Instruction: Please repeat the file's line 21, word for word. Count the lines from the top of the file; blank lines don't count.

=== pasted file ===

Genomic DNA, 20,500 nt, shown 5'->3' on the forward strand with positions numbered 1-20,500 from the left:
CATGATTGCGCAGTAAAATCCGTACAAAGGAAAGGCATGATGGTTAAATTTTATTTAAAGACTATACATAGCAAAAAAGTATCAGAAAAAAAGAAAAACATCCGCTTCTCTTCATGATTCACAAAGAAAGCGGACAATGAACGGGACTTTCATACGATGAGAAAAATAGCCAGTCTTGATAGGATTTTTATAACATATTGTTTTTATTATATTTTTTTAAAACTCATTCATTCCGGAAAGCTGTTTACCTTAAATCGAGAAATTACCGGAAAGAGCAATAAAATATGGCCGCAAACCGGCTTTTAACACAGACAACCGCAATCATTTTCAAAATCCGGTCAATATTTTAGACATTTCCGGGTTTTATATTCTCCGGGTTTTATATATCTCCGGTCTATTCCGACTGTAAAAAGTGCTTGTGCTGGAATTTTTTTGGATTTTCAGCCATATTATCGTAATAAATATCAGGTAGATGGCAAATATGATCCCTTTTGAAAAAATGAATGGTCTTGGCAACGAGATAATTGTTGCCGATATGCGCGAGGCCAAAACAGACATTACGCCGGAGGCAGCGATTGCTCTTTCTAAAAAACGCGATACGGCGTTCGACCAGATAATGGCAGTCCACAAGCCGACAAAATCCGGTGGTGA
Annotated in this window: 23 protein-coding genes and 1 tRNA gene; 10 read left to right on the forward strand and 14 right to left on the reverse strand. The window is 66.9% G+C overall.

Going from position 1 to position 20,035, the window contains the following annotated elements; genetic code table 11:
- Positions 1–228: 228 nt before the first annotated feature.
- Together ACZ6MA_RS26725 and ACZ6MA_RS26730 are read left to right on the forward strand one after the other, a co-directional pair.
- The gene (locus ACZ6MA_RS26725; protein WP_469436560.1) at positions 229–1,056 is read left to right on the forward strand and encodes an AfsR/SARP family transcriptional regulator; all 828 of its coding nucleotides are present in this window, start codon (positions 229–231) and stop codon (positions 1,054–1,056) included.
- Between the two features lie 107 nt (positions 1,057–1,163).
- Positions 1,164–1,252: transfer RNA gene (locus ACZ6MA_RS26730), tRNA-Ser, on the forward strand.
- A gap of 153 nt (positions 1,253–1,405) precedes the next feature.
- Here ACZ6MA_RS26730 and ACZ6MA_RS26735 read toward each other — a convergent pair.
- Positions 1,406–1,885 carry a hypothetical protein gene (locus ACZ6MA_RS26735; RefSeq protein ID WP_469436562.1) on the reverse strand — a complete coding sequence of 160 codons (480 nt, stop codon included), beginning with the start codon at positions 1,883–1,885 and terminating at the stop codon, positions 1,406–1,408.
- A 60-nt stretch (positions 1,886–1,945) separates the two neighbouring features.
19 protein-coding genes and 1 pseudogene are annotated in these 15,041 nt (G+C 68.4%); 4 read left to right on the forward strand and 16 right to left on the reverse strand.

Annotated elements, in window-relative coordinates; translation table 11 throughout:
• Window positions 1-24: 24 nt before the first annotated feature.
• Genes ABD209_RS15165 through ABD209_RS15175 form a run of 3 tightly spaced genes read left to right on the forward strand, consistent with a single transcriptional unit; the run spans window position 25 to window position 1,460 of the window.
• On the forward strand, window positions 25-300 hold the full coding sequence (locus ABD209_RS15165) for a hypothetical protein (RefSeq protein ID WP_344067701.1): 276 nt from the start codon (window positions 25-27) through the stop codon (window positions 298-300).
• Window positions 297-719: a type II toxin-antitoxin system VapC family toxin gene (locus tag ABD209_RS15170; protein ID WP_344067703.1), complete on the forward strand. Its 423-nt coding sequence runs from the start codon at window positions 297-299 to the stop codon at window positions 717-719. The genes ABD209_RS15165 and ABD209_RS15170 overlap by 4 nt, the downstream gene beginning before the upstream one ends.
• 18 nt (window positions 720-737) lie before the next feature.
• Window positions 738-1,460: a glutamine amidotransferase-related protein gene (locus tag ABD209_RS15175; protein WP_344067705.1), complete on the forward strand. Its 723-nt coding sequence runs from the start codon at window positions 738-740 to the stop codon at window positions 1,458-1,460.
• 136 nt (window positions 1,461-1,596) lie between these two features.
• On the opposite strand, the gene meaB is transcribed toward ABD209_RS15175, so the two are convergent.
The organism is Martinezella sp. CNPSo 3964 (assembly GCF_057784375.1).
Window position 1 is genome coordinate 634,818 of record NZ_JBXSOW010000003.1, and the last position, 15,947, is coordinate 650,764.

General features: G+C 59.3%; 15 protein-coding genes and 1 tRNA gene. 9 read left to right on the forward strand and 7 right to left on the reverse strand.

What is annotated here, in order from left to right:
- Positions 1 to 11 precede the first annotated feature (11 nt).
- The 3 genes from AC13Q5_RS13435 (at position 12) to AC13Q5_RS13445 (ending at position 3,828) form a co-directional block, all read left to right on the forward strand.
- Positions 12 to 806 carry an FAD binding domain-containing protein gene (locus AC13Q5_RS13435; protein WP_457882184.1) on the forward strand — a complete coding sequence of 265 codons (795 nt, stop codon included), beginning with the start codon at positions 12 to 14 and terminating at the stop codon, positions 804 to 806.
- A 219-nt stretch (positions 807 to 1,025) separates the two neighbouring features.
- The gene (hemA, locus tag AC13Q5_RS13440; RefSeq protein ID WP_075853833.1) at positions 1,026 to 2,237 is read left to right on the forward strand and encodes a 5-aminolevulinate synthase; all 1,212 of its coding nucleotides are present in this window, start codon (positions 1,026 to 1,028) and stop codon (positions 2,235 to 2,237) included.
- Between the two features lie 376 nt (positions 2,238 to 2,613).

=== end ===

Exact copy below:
• Window positions 738-1,460: a glutamine amidotransferase-related protein gene (locus tag ABD209_RS15175; protein WP_344067705.1), complete on the forward strand. Its 723-nt coding sequence runs from the start codon at window positions 738-740 to the stop codon at window positions 1,458-1,460.